In the event of rain, the fire drill will be rescheduled for Friday.

In the News

Three Americans share 2009 Nobel Prize in physics

From The Associated Press, Oct. 6, 2009

Three scientists who created the technology behind digital photography and helped link the world through fiber-optic networks shared the 2009 Nobel Prize in physics Tuesday.

Charles K. Kao was cited for his breakthrough involving the transmission of light in fiber optics while Willard S. Boyle and George E. Smith were honored for inventing an imaging semiconductor circuit known as the CCD sensor.

The Royal Swedish Academy of Sciences said all three have American citizenship. Kao also holds British citizenship while Boyle is also Canadian.

The award's 10 million kronor ($1.4 million) purse will be split between the three with Kao taking half and Boyle and Smith each getting a fourth. The three also receive a diploma and an invitation to the prize ceremonies in Stockholm on Dec. 10.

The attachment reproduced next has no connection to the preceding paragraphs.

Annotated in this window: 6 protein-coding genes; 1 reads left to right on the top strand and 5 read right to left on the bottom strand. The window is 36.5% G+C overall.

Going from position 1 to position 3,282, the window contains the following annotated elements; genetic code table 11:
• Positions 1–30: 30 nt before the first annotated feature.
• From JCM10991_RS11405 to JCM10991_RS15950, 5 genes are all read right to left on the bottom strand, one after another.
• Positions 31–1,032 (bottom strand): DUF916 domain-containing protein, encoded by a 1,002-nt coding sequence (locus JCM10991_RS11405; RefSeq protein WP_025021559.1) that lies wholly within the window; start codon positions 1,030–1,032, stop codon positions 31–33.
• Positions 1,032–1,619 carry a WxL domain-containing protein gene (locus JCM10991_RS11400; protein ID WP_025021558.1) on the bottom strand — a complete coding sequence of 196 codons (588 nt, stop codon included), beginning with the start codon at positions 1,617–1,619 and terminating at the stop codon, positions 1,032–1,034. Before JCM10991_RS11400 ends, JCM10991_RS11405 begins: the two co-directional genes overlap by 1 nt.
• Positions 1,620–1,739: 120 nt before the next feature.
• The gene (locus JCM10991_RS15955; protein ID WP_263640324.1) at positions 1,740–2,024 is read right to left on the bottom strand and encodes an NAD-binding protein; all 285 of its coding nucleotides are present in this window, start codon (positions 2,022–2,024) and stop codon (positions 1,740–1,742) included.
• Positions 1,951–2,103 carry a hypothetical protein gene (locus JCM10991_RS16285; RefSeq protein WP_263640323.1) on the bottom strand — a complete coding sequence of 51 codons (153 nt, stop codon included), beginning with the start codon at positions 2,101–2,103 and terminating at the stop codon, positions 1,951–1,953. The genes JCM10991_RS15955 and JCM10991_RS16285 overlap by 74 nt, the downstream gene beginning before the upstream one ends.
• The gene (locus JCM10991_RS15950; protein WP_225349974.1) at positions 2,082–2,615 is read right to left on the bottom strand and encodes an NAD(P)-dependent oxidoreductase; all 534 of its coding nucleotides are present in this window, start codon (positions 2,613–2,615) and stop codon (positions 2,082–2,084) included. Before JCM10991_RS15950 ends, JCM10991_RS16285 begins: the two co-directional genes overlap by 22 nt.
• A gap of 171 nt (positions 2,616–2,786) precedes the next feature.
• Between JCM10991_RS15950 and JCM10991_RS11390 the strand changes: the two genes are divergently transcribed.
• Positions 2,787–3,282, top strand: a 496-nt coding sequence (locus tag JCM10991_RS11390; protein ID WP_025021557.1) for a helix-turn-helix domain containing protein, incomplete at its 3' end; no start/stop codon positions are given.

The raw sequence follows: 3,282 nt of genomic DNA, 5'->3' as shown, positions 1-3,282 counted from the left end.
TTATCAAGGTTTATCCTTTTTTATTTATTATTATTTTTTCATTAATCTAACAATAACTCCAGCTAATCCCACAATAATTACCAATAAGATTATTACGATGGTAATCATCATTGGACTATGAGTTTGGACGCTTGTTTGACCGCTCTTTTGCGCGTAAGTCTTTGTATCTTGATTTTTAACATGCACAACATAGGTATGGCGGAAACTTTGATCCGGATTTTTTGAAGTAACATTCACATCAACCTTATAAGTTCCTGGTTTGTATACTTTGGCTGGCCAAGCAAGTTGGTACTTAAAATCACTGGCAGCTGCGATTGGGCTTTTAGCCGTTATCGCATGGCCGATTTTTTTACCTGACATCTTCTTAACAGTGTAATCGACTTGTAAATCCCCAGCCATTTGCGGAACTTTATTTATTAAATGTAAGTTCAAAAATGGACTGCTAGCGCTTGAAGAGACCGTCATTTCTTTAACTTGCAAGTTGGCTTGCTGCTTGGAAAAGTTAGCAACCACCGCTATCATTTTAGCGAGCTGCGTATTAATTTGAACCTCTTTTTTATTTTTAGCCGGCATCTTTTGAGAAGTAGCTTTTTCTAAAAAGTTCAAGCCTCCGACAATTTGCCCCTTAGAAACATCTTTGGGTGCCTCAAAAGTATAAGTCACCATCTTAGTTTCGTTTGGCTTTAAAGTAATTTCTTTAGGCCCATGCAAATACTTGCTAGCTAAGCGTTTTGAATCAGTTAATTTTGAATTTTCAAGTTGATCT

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In the News

Name that atom smasher

From The New York Times, Oct. 7, 2009

How often do you get to name a new atom-smasher, or even part of one?

New York Times readers now have the once-in-a-generation chance to help do just that. Partly buoyed by $53 million from the economic stimulus package, aka the American Recovery and Reinvestment Act, the Fermi National Accelerator Laboratory, aka Fermilab, has embarked on a plan to build a new machine for accelerating protons.

For now, it goes by the name of Project X, but Fermilab would like to come up with a zippier, more descriptive name before this one gets cemented into place by the press. The new machine would replace an aging linear accelerator that now feeds the Tevatron, the world's biggest particle collider for at least another two months, before the giant Large Hadron Collider in Europe takes over. The Tevatron is due to be shut down in 2011; Project X, or whatever name it eventually gets, is a step toward insuring that Fermilab has a future in high energy physics.